Rory R. Koenen

Rory R. Koenen studied biochemistry in Sittard (B.Sc.) and at the Radboud University in Nijmegen (M.Sc.),   the Netherlands from 1993-1999. He completed the training programme 'Vascular Biology, Cardiac Function and Adaptation, Thrombosis and Hemostasis' (2003) and his Ph.D. in biomedical sciences (2005) at the Cardiovascular Research Institute Maastricht (CARIM), Maastricht University, The Netherlands. He then moved to the Institute of Molecular Cardiovascular Research at RWTH Aachen University in 2003, chaired by Christian Weber where he was granted a tenured faculty position in 2008. In 2011, Dr. Koenen moved along with Christian Weber to Munich and continued his work at the Institute for Preventive Cardiology (IPEK) at the Ludwig-Maximilians-University in Munich, Germany before moving back to CARIM in 2012 as the recipient of a VIDI grant. He is currently an associate professor and holds a double affiliation as group leader at CARIM and at IPEK.

Honors and Awards
2003  Young Investigator Award, XIXth Congress of the International Society on Thrombosis and Haemostasis, Birmingham, UK.
2005  Third Prize in the 3rd university competition "Patente Erfinder".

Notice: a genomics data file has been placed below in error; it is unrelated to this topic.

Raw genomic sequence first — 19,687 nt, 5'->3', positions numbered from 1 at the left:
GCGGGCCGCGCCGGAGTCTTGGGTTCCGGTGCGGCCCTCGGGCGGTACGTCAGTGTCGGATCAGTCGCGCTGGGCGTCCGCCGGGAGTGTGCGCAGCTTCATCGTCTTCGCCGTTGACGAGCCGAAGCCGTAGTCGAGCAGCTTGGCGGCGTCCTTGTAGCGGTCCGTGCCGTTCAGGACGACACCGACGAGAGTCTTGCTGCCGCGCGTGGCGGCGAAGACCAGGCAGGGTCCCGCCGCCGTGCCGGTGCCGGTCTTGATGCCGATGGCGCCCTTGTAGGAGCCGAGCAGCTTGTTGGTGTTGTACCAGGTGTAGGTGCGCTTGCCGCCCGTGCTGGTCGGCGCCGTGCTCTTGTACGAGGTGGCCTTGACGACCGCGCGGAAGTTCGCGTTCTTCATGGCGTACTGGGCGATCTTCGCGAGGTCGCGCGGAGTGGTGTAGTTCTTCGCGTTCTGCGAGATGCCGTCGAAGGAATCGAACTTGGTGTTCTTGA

2006  1st Poster Presentation Award in the 4th Dutch-German Conference of the Molecular Cardiology Groups.
2007  Honorary member of the Romanian Society for Cell Biology.
2007  EVGN Young Investigator Award, 4th European Meeting on Vascular Biology & Medicine, Bristol, UK.
2009 Oskar-Lapp-Prize of the Oskar-Lapp-Foundation in Stuttgart, awarded at the 75th Meeting of the German Society for Cardiology (DGK) in Mannheim.

Research focus:
I am currently investigating the inflammatory functions of platelets and the role of particular inflammatory molecules in vascular disease. A VIDI grant was awarded to a project that aims to characterize the molecular aspects of chemokine secretion from platelets and the role of this secretion in cardiovascular diseases. Inflammatory leukocyte recruitment is currently studied from the viewpoint of the endothelial cells. Here, the versatility of a particular adhesion molecule, termed JAM-A, is in special focus. JAM-A can be redistributed from intercellular junction pools to the apical cell surface. Thus, JAM-A can rapidly become available for leukocyte recruitment. This process was found to drive monocyte recruitment during atherosclerotic plaque development.

Previously focusing mainly on atherosclerosis, the topic of my research will slightly shift towards flow- induced vascular remodeling and vascular disorders that occur on a shorter time scale, such as venous thrombosis. In addition, I will set up novel methods for early diagnosis of vascular disease, including functionalized antibodies against chemokines and against JAM-A for SPECT measurements. Moreover, ELISA-based methods have been established for determining soluble JAM-A, CCL5 and CXCL4 in biologic specimen and studies are ongoing to (further) establish these molecules as biomarkers.

Funding information:
2012-2017: ZonMW, VIDI 016.126.358, PI: Propellants of atherosclerosis; molecular aspects of RANTES- and PF4-release by activated platelets. €800,000 

Supervisor of project 2 - Contribution of calcium crystals to non-canonical inflammatory protein secretion in platelets and endothelial cells


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